Author Josh Kaufman writes in his book The Personal MBA
that the structure of your environment is often the most influential determinant of your behavior.
If you want to change some behavior, don’t try to change the behavior directly.
Instead, change the structure of your environment and your behavior will change automatically: “If you don’t want to eat ice cream, don’t buy it in the first place.”
Kaufman tells the story of how he and his wife Kelsey used this principle during their three-year experiment with a vegan diet.
When they first decided to try a vegan diet, most of their friends and family responded in one of two ways: “Are you crazy?” or “That must be very difficult — I could never do that.”
Family and friends marveled at the couple’s willpower.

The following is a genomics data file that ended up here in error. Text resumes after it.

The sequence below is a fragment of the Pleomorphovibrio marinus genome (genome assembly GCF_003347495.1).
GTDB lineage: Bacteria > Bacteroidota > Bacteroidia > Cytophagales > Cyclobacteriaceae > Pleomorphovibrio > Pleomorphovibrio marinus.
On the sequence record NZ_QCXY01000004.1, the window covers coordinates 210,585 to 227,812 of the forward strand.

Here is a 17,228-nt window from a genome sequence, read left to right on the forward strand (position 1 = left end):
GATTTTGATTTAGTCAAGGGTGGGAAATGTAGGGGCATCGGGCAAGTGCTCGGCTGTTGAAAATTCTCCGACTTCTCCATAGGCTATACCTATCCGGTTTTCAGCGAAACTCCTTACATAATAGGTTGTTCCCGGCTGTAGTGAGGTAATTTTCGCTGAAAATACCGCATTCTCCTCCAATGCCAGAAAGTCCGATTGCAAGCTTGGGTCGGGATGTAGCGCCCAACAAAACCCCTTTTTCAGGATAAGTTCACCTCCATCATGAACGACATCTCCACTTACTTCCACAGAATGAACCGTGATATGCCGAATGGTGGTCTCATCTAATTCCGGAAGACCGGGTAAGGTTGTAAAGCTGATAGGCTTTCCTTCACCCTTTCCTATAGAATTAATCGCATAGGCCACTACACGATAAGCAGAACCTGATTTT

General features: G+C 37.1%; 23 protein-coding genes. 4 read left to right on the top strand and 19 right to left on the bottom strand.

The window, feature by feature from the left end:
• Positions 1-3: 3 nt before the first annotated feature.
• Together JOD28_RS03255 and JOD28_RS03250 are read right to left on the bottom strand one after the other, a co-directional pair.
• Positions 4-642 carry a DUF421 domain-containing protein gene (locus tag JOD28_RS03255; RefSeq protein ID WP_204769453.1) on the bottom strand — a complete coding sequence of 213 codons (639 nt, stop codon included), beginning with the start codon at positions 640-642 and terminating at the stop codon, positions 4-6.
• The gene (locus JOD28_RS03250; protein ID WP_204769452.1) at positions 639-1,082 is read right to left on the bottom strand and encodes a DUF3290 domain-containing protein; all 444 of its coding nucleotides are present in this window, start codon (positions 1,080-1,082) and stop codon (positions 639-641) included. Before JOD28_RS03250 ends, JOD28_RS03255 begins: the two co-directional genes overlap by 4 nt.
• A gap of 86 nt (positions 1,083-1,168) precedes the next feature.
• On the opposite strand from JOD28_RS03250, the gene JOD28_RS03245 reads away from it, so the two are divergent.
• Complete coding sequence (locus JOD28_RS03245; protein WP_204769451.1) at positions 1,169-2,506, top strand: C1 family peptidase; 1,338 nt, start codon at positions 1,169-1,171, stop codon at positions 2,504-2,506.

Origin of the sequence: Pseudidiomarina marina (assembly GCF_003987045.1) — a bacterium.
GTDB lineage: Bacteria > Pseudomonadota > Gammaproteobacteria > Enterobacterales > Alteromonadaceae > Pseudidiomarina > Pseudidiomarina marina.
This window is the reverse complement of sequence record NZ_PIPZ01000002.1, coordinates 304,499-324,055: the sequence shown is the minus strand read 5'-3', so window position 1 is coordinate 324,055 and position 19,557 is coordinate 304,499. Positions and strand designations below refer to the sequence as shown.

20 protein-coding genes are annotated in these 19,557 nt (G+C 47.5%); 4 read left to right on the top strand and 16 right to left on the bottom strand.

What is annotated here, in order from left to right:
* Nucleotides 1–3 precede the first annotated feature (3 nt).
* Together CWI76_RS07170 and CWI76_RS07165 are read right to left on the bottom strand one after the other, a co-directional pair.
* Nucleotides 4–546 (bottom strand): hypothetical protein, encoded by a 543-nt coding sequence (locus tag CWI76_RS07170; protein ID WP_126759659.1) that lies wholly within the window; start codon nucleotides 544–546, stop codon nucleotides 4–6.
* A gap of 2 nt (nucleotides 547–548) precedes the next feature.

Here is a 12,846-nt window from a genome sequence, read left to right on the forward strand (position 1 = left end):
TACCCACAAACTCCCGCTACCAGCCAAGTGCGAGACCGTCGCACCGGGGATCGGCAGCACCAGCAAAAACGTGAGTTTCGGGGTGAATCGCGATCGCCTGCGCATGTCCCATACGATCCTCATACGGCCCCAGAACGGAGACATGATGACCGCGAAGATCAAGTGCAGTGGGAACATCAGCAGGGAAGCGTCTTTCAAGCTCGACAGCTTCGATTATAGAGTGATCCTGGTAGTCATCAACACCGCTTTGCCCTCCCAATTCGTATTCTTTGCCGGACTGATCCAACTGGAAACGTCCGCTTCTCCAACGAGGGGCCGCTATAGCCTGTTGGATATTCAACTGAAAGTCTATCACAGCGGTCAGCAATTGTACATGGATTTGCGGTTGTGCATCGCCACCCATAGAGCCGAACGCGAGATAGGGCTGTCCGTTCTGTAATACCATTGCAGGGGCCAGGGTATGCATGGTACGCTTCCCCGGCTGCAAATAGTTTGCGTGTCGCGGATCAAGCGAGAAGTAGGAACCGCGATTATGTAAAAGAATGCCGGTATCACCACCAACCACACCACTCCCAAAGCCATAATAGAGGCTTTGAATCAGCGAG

But as Kaufman notes, instead of relying on willpower to resist the urge to order a pizza or cook a steak, changing the “guiding structure” of their environment was much more effective.
When they went out for dinner, they chose restaurants that served vegan food instead of steakhouses. At home, they threw out the food they didn’t want, and replaced it with healthier options that still tasted good. And they changed where they shopped — instead of going to the supermarket, they went to a natural food store.
As Kaufman recalls: “When I got hungry, I ate an apple or carrots or hummus — that’s what was in the refrigerator. Ordering a pizza or buying and cooking a steak took more effort, so I didn’t do it.”